Fleshing-out that period of Amanda and Simeon’s life in Pasadena would provide an interesting resonance to the founding of Reed.
When I think of Kim I see her radiant smile, which is a nice way to remember someone. I was a sophomore when Kim started as a freshman in 1984 and it is such a joy to remember my time with her because she was always so positive and full of energy. She was witty, kind, and artistic. I remember that year around Thanksgiving she went up the hill and got work painting storefront windows for the holidays for money! I can’t imagine having the guts or the talent to do that, but that is the way she lived then and continued to live her life—upbeat and seeking new challenges undaunted.
Tiny and redheaded, she also became the coxswain for our crew team and led us to first place in the novice division of a headrace on the Willamette River.
I don’t think we ever saw each other again after Reed, but we shared the same birth date (a couple years apart) and we used to call each other once a year on that day and catch up. We lost touch, but I kept track of her through a network of mutual friends. She had moved back to Colorado, she had started a singing career, she lived in Gibraltar, she had a daughter, and she got sick.
Kim died earlier this year and I was very saddened by the news. She had a two-year old daughter, Victoria. Facebook is a funny thing—her page is still up, but now it is filled with lovely and heartfelt and sad messages about how much she is missed. It also contains this message:
People have been asking how to contribute to Victoria. Please send any contributions to the BBVA Compass Bank, 7375 Ralston Road, Arvada, Colorado 80002, made out to the Victoria Baker Trust Fund.
I honor her by helping her daughter, whom I’ve never met. Kim helped to make our time at Reed fun. She was a sweet person; I wish I could tell her that now.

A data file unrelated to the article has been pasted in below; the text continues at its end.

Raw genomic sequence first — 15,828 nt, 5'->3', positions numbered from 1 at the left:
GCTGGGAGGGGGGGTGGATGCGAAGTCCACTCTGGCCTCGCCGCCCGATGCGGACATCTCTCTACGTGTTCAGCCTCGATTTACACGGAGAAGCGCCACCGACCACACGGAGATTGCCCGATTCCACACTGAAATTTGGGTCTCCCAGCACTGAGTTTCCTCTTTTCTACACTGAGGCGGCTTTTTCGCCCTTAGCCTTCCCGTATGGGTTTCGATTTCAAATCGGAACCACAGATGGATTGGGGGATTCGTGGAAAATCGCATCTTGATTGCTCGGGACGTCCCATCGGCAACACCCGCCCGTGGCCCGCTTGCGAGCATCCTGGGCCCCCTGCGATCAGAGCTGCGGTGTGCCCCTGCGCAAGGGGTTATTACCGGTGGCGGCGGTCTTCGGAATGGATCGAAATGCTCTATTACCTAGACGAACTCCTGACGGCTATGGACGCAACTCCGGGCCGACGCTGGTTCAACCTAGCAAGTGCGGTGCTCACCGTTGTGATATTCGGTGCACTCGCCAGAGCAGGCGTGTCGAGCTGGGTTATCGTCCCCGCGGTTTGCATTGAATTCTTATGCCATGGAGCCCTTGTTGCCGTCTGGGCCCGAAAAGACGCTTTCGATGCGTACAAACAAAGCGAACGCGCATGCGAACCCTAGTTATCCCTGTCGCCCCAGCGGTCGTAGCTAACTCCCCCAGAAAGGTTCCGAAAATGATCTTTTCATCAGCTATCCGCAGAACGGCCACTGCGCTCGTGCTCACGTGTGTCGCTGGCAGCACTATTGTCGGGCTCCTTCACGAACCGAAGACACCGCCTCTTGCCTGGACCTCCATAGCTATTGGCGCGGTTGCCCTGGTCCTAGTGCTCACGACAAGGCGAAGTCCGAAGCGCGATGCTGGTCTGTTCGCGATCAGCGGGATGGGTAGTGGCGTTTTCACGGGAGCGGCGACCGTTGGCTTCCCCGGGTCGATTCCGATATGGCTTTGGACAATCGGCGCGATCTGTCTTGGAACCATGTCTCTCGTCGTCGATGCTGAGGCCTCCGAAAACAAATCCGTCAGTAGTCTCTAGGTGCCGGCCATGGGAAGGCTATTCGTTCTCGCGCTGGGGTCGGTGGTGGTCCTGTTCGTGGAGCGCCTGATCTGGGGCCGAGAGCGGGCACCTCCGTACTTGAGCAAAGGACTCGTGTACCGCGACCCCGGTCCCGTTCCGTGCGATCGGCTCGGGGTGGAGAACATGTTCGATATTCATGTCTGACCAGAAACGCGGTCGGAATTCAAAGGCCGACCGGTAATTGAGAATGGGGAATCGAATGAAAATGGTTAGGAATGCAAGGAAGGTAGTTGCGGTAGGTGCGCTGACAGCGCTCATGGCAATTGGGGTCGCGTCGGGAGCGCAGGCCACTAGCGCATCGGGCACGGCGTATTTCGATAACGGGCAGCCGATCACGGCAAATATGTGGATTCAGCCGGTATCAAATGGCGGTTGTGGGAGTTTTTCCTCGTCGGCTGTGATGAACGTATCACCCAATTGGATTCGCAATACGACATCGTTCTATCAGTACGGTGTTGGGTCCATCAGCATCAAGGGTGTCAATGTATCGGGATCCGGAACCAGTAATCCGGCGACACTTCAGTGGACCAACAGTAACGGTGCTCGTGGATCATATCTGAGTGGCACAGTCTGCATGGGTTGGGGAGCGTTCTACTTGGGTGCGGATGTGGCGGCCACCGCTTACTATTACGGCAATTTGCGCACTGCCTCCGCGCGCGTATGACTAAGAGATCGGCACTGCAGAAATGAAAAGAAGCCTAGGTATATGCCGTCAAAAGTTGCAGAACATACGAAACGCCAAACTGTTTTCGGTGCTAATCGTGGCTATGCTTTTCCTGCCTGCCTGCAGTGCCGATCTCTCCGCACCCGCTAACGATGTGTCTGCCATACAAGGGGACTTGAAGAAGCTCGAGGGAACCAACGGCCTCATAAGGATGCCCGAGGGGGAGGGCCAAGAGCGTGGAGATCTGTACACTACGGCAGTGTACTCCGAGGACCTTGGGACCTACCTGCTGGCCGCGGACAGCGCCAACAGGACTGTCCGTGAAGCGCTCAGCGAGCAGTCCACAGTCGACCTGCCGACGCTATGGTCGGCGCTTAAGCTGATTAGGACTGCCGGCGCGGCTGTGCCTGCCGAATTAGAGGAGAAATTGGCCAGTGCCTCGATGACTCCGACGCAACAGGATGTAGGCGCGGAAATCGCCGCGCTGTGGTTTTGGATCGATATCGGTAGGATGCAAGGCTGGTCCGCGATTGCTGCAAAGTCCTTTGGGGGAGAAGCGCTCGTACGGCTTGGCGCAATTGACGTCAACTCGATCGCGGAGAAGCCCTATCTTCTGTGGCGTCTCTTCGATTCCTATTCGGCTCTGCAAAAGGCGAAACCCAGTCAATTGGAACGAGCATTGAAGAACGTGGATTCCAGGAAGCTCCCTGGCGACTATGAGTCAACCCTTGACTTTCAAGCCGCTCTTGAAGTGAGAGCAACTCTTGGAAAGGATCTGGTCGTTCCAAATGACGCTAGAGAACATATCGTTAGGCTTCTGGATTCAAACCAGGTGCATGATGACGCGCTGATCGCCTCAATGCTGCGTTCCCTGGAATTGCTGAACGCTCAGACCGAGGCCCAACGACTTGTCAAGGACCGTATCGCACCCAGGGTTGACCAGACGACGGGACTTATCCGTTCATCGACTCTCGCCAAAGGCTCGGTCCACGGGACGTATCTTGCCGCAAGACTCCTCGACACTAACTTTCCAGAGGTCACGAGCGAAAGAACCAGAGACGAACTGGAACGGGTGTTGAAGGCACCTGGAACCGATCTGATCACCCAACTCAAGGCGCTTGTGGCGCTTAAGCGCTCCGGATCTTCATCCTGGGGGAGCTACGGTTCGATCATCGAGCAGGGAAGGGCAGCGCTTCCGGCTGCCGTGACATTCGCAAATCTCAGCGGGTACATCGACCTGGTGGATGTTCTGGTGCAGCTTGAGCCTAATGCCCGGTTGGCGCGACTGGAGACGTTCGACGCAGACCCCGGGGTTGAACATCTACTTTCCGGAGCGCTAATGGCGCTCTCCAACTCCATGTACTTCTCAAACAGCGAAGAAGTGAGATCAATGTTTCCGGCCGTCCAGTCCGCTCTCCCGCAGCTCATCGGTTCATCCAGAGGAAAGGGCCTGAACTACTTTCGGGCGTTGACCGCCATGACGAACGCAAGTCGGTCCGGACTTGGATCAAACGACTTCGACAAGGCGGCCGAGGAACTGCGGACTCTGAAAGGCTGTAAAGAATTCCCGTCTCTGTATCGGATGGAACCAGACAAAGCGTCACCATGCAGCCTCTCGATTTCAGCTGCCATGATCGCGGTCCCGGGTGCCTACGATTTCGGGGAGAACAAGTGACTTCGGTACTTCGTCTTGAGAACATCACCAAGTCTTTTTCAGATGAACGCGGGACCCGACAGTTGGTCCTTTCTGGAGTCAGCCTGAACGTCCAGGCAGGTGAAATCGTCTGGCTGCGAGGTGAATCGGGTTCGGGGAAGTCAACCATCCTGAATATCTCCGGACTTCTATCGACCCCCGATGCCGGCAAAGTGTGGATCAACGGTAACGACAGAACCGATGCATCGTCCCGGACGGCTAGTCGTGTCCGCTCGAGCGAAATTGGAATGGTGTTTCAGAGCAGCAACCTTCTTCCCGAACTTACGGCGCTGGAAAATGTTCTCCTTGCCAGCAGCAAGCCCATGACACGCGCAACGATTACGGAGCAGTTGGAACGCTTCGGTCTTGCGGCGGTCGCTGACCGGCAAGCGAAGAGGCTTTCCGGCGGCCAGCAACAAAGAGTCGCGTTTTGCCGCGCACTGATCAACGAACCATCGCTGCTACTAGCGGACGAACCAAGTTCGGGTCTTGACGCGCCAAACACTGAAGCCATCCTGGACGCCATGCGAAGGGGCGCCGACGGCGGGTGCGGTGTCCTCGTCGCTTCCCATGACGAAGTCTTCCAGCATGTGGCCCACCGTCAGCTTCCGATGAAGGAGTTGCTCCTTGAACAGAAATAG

Throughout her tragically short life, Kim Quirk was a constant reminder of how powerful an infectious smile and positive attitude can be. At Reed, in addition to being a wonderful friend who always had time for others, she also managed to study, sing in a band, volunteer AND graduate on time—no small feat. She took that boundless energy into the “real world,” where she excelled at everything she tried, making countless friends across the globe and inspiring many to push their boundaries, even a little, like she did most every day. Whether it was working as the art director of a sporting equipment company in Hood River, Oregon, rock climbing in Spain, or raising a family in Colorado, Kim approached these endeavors with singular dedication, flavored, of course, with healthy dose of fun. Even when confronted by her recent illness, Kim fought it with heroic grit and determination, remaining overwhelmingly positive throughout, fighting (and laughing and smiling), all while giving those around her the strength to carry on without her. Kim will be dearly missed. Not only by those whom she touched closely through friendships over the years, but also by those who barely knew her. Anyone fortunate enough to spend time with her will forever cherish the wonderful and enduring spirit that was Kim.